At 24,000 feet on August 24th, 1944, Lieutenant Charles McGee of the 301st Fighter Squadron of the 332nd Fighter Group, witnessed a Focke Wolfe 190 flying in the opposite direction of his own flight path. The German pilot was a part of the famed Jagerschwader (JG) 300. The German pilot led McGee directly over the recently bombed airfield near Pardubice, Czechoslovakia in the hopes that the anti-aircraft artillery there would discourage the American from his tail. Finally McGee was able to get a good burst into the FW190. The victory was confirmed by McGee's wingman, Roger Romine.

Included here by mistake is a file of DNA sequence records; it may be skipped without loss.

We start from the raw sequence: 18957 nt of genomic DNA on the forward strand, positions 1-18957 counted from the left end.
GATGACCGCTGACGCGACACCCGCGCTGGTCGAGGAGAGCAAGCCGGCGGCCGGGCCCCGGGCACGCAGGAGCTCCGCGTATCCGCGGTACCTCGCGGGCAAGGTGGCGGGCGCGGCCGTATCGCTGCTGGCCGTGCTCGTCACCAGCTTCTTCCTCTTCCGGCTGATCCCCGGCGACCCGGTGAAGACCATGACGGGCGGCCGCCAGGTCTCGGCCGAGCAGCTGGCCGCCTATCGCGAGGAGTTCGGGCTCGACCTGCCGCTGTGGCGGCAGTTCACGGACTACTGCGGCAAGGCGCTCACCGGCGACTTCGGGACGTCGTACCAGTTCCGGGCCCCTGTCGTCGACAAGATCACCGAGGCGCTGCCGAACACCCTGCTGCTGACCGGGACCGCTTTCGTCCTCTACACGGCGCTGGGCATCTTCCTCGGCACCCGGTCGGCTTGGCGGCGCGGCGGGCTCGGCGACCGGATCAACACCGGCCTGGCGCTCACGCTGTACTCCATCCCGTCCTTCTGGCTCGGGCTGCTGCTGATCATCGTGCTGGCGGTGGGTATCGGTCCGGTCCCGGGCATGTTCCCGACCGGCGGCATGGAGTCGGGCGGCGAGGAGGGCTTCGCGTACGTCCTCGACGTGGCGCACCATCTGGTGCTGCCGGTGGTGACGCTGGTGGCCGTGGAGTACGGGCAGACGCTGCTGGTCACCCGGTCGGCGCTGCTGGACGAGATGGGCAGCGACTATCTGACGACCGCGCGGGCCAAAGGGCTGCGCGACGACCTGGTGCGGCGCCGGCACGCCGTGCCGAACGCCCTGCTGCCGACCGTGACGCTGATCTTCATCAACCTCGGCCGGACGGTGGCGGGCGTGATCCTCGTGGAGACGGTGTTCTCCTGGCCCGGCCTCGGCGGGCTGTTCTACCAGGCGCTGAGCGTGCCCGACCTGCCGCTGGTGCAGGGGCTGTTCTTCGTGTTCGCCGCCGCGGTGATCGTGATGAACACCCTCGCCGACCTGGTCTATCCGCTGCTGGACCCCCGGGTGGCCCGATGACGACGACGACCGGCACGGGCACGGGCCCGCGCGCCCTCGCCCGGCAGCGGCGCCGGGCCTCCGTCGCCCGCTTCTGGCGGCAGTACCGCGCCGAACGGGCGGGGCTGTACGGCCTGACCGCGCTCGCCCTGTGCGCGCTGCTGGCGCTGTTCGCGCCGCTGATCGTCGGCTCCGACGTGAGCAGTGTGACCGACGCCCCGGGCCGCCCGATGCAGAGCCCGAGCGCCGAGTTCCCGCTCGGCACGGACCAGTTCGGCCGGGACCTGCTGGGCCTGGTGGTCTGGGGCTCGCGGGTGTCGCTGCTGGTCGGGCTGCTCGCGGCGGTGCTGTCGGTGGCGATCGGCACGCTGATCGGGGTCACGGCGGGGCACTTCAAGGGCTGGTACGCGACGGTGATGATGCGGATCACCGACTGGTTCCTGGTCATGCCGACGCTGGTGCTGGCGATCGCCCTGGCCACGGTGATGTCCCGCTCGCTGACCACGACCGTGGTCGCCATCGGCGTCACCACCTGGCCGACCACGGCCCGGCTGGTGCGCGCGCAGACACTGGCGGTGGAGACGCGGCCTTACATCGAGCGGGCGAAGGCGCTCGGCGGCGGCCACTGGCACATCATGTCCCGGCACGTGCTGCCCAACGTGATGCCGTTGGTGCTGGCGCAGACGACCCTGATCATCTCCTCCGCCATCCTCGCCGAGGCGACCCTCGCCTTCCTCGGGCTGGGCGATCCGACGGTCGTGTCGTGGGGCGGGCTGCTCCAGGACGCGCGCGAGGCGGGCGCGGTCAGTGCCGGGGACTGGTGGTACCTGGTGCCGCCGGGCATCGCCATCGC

After the war Charles McGee was stationed at Lockbourne Air Field located in Columbus, Ohio as the base operation and training officer. He once again found himself flying P-51 Mustangs in the Korean War with the 67th Fighter Bomber Squadron, completing 100 missions. He went on to fly some of the first jet aircraft in the United States Air Force inventory such as the F-80 Shooting Star and the F-89 Scorpion. During the Vietnam War, Lieutenant Colonel McGee flew 172 combat missions in the photo reconnaissance version of the F-4 Phantom, the RF-4. In all, during 30-years of active service, Charles McGee achieved the highest three-war fighter mission total of any Air Force aviator, 409 fighter combat missions. He retired from the United States Air Force in 1973 as a Colonel with a total of 6,308 flying hours. At the age of 93 at the time of this writing in 2004, Colonel Charles McGee (USAF) is one of the few remaining original Tuskegee Airmen continuing to celebrate their amazing achievements throughout the 20th century.